Co-Pending application No. 09/571,422 filed May 15, 2000 describes a system that reads collateral data and which has a router and registration data base to determine an appropriate URL when a particular object is viewed. The content of application No. 09/571,422 filed May 15, 2000 is hereby incorporated herein by reference. The present invention can be applied as an extension of the system shown in application No. 09/571,422 filed May 15, 2000.
FIG. 6 illustrates another alternate embodiment of the present invention. With the system shown in FIG. 6, there is equipment 601 at a remote location connected to equipment 602 which is at a central location. A user operates an originating device 612 at the remote location. The originating device 612 includes a PC camera 612A which can acquire an electronic image of a printed advertisement 629. The originating device 612 includes a watermark reading program 612B and an internet browser 612C.
 The collateral data read from the electronic image generated by camera 612A is used to generate a URL which directs the browser 612C to server 614 via the internet 632. When server 614 receives a request from originating device 612, it uses the GUID information to interrogate a data base 618 which contains information about users. The server 614 also interrogates a registration data base 617 which contains information relevant to the particular collateral data read from the object 629. These two sets of information are combined as illustrated by the simple example in table 1 above.
 The sever can therefore respond to a request from originating device 612 by directing the browser 612C to a web site (not shown in FIG. 6) which is determined by both the collateral data in the object 629 and the user's characteristics and preferences in data base 618.
 The content of data base 618 can be generated in any of the ways known in the art for obtaining information about particular users. It should be noted that as used herein the term “user characteristics” means any information about a user's characteristics, preferences, interests, patterns or habits. Furthermore, the term “user” in general means the person that operates or utilizes a particular terminal or system.
 It is noted that in some embodiments, the system has two data bases, one of which has information relative to the user and one of which has information concerning the detected collateral data. While such embodiments have two data bases, it should be understood that these two data bases can be implemented as and considered to be a single data base. Thus, as used herein the term data base can be understood to mean a single data base or combination of multiple databases.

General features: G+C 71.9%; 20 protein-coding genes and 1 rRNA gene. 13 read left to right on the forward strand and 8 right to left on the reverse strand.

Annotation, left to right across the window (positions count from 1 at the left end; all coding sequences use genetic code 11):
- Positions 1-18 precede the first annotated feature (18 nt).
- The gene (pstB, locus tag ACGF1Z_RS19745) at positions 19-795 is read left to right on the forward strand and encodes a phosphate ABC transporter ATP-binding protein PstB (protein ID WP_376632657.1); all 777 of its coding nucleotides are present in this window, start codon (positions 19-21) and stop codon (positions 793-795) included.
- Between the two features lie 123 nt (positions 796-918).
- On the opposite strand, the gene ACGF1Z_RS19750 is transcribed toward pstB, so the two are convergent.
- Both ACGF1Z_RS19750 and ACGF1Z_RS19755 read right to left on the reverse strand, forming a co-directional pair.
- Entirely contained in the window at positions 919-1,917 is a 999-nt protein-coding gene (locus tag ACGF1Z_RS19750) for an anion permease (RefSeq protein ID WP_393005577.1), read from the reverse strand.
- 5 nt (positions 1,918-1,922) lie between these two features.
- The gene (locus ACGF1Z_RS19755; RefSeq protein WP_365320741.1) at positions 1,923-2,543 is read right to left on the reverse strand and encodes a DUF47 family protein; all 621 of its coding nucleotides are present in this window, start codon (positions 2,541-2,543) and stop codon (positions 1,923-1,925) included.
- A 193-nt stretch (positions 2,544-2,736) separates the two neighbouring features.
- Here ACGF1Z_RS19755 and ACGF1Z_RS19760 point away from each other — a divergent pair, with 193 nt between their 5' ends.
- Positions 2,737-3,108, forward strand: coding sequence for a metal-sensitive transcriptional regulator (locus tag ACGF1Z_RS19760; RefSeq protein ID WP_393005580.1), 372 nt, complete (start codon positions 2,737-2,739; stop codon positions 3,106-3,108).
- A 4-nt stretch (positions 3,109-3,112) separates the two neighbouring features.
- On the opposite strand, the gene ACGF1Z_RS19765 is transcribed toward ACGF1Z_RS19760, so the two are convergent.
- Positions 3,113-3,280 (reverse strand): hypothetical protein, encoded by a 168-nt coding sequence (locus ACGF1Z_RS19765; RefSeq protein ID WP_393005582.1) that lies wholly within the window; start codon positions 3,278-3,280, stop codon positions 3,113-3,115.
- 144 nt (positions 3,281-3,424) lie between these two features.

It should also be noted that the invention may be extended to other forms of media data such as audio and video data. For example, as a user listens to music or watches a video, digital watermarks imperceptibly embedded in the audio or video carry collateral data used to interrogate data bases and retrieve information pertinent to the particular listener or viewer.
 Alternative implementations of the invention use fingerprints of the content, such as a hash of perceptually relevant features of the content, to derive a content identifier from which information particular to the user can be fetched and returned. While digital watermarks embed auxiliary data imperceptibly in the content by subtly modifying it, fingerprints are dynamically derived from the content and do not require embedding of auxiliary data. Both digital watermarks and fingerprints can be used in combination to look up related information and to find information particular to the user.
 It is noted that while the first and second embodiments of the invention show data bases located in a server, these data bases could be located in a separate remote server and interrogated over the internet or over some other type of network. It is also noted that the cookies 102A and 302A can contain extensive specific information specifically identifying the machines on which they are located or they can merely contain very little information (i.e. only a single bit or a single byte) which indicates that this is a particular type of computer. Furthermore, the first and second body could also take into consideration other information about the user located in the same or in another data base when selecting a web site for the particular user.
 It is also noted that while the first and second embodiments the servers 104 and 304 provide specific URL addresses. Alternatively they could merely provide data to another server that would in turn generate specific URL addresses as appropriate.
 While the invention has been shown and described with respect to several different embodiments, it is noted that many other changes in form and detail can be made without departing from the sprit and scope to the invention.